Prof. Dirk Helbing

Chair of Sociology, in particular of Modeling and Simulation, ETHZ

November 09, 2007, 11:15, Room GC B3 424 (click here for the map)

Crowd Turbulence: The Dynamics of Crowd Disasters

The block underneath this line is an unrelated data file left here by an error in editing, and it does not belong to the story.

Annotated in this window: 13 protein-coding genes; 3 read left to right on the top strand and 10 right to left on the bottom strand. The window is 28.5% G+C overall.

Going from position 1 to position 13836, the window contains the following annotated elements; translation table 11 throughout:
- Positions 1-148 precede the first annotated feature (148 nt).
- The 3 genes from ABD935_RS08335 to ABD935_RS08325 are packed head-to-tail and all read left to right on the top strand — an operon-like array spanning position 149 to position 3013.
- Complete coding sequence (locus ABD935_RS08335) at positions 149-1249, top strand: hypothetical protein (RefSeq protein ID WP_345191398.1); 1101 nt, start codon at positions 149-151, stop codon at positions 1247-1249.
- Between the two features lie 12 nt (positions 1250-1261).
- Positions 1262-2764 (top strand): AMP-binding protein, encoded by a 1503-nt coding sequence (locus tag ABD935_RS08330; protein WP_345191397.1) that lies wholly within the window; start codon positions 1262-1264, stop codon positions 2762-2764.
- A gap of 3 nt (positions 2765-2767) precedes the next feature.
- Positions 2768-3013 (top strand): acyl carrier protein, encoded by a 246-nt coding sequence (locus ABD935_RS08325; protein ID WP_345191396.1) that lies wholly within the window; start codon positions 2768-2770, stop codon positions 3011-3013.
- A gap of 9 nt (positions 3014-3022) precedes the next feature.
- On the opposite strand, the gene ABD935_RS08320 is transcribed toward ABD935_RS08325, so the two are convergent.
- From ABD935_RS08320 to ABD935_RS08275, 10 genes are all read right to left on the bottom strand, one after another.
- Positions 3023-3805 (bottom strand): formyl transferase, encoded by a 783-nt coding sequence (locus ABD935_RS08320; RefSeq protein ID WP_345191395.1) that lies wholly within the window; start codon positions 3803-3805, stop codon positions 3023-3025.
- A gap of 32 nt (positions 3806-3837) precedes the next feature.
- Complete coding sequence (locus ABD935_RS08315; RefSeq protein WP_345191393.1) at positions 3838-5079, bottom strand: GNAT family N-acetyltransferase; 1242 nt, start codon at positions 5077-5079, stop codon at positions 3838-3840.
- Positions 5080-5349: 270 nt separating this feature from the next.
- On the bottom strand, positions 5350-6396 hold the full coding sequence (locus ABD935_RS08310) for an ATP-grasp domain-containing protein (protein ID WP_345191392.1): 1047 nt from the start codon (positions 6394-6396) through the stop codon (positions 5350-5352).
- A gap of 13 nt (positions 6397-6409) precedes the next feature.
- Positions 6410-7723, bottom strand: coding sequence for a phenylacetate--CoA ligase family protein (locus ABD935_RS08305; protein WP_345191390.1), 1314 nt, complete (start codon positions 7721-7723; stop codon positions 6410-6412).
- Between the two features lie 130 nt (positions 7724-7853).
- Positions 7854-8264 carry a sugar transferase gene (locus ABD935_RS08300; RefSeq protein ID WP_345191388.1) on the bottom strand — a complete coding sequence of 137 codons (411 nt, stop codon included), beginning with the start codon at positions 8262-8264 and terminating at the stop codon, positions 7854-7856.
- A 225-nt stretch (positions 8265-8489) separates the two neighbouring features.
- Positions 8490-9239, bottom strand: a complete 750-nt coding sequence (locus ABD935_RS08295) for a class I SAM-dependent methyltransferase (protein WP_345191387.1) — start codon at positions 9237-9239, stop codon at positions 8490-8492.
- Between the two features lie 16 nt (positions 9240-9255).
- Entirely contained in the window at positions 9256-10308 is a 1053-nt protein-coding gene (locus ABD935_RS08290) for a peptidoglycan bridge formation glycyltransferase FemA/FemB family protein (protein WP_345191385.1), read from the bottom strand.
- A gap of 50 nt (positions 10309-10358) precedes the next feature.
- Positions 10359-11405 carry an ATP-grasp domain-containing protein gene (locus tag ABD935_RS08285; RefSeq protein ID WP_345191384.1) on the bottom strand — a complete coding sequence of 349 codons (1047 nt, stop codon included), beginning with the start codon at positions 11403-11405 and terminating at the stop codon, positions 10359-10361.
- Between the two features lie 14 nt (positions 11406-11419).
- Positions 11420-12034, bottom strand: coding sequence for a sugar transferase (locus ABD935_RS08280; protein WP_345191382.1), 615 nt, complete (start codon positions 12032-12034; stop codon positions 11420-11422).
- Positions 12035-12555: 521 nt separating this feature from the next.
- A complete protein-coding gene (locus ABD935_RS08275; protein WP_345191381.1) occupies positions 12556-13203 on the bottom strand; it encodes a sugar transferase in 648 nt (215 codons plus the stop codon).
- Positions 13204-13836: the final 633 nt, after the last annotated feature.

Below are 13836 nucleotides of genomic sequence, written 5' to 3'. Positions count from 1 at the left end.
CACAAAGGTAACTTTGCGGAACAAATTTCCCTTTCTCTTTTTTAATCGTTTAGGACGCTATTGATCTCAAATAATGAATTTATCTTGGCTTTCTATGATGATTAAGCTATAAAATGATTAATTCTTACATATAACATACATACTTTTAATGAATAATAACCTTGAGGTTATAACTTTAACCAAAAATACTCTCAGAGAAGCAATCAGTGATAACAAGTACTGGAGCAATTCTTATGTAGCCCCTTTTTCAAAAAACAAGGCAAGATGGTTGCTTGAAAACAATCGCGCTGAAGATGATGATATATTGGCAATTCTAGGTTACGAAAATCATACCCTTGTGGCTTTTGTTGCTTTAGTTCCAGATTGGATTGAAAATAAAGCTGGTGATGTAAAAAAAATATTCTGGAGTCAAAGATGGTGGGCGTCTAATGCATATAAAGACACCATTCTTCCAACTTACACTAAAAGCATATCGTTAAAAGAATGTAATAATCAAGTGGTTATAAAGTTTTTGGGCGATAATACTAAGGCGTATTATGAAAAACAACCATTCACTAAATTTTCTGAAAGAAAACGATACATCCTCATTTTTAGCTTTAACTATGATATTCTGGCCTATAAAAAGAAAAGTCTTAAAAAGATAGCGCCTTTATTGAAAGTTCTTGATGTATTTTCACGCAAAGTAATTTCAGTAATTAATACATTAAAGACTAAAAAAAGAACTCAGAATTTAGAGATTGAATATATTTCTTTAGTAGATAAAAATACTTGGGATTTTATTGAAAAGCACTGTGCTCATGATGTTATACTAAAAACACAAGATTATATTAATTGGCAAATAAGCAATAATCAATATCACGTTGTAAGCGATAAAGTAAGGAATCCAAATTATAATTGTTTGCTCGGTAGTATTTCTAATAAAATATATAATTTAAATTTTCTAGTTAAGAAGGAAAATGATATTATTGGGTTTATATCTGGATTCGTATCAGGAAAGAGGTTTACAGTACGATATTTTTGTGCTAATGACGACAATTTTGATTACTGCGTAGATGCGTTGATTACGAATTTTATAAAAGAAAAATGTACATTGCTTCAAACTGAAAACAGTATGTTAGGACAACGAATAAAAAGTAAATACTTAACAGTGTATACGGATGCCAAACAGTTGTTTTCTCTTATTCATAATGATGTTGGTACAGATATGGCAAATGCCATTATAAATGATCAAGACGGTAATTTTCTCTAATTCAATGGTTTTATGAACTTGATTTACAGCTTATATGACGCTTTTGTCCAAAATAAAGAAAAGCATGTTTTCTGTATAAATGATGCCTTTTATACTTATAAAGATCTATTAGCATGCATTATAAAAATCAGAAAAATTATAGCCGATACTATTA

<p>In the past, physicists have discovered various self-organized phenomena in pedestrian crowds such as the formation of lanes of uniform walking direction, oscillations at bottlenecks in bi-directional flows, the formation of stripes in cross-flows, or "freezing-by-heating" and "faster-is-slower" effects in panicking crowds. These phenomena have all been successfully described by driven many-particle models, as will be demonstrated by animated computer simulations and video recordings of real crowds. </p> <p> Panic stampedes are a serious concern during mass events. However, despite huge numbers of security forces and crowd control measures, hundreds of lives are lost in crowd disasters each year. A high-performance tracking analysis of unique video recordings of the Muslim pilgrimage in Mina/Makkah, Saudi Arabia, has now revealed that high-density flows can even turn "turbulent", which causes people to fall. The occuring eruptions of pressure release bear analogies with earthquakes and are de facto uncontrollable. This talk presents an analysis and interpretation of our recent discoveries and shows that the measurement of the gas-kinetic "pressure" is suitable for an advance warning of critical crowd conditions.</p>

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